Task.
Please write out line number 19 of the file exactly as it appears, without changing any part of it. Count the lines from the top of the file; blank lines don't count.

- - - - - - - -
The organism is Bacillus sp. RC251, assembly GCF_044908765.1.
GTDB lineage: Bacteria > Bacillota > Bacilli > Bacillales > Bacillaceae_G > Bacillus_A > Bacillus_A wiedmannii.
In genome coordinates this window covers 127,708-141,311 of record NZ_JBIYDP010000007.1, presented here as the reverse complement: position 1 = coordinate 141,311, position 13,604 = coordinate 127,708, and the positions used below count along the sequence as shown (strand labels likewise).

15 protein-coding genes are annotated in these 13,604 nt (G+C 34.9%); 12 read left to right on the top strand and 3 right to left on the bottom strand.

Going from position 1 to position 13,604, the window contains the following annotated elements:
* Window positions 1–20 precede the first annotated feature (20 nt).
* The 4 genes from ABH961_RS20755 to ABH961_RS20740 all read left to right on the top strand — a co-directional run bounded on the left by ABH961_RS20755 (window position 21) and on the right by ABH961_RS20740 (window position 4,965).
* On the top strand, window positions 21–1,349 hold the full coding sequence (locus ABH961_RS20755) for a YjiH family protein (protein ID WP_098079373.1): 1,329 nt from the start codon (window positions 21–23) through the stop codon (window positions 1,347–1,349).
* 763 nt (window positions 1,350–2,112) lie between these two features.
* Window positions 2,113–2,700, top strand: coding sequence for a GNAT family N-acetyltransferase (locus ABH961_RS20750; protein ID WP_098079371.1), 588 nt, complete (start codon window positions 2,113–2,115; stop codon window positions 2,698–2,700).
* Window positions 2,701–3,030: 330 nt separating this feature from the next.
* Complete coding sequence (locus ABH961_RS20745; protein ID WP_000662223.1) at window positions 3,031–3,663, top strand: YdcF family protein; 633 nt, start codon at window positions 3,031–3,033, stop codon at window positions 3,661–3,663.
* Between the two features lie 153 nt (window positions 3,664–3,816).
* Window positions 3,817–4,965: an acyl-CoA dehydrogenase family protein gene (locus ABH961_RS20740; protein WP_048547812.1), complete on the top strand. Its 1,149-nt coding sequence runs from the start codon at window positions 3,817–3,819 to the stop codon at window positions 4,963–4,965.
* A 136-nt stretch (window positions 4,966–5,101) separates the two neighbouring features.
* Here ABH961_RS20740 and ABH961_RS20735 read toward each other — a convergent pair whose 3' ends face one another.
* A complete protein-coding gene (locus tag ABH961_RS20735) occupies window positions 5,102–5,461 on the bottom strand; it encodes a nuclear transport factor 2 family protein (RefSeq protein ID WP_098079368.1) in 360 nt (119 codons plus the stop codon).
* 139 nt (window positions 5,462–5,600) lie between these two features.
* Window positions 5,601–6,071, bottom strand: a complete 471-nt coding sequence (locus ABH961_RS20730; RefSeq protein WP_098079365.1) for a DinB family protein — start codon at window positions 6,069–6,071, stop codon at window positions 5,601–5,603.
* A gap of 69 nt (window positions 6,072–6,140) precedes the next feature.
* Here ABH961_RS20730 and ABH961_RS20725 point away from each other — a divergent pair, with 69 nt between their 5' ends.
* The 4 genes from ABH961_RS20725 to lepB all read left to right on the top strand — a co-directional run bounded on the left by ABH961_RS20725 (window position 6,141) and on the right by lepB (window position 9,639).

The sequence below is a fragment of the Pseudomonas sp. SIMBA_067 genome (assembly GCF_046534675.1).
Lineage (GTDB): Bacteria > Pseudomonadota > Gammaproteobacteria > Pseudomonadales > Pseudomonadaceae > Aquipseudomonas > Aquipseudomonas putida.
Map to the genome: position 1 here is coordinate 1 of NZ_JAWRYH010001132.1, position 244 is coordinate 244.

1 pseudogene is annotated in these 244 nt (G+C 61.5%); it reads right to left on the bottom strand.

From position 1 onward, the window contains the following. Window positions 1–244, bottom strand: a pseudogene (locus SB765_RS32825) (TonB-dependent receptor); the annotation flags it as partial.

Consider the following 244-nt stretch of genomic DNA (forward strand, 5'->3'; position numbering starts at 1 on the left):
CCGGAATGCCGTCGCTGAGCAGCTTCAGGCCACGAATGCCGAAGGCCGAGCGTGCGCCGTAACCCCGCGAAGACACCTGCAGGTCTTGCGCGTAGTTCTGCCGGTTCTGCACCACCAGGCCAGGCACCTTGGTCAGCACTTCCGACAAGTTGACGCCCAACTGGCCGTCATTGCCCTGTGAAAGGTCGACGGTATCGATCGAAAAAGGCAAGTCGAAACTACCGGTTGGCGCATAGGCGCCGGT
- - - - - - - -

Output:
* Window positions 5,601–6,071, bottom strand: a complete 471-nt coding sequence (locus ABH961_RS20730; RefSeq protein WP_098079365.1) for a DinB family protein — start codon at window positions 6,069–6,071, stop codon at window positions 5,601–5,603.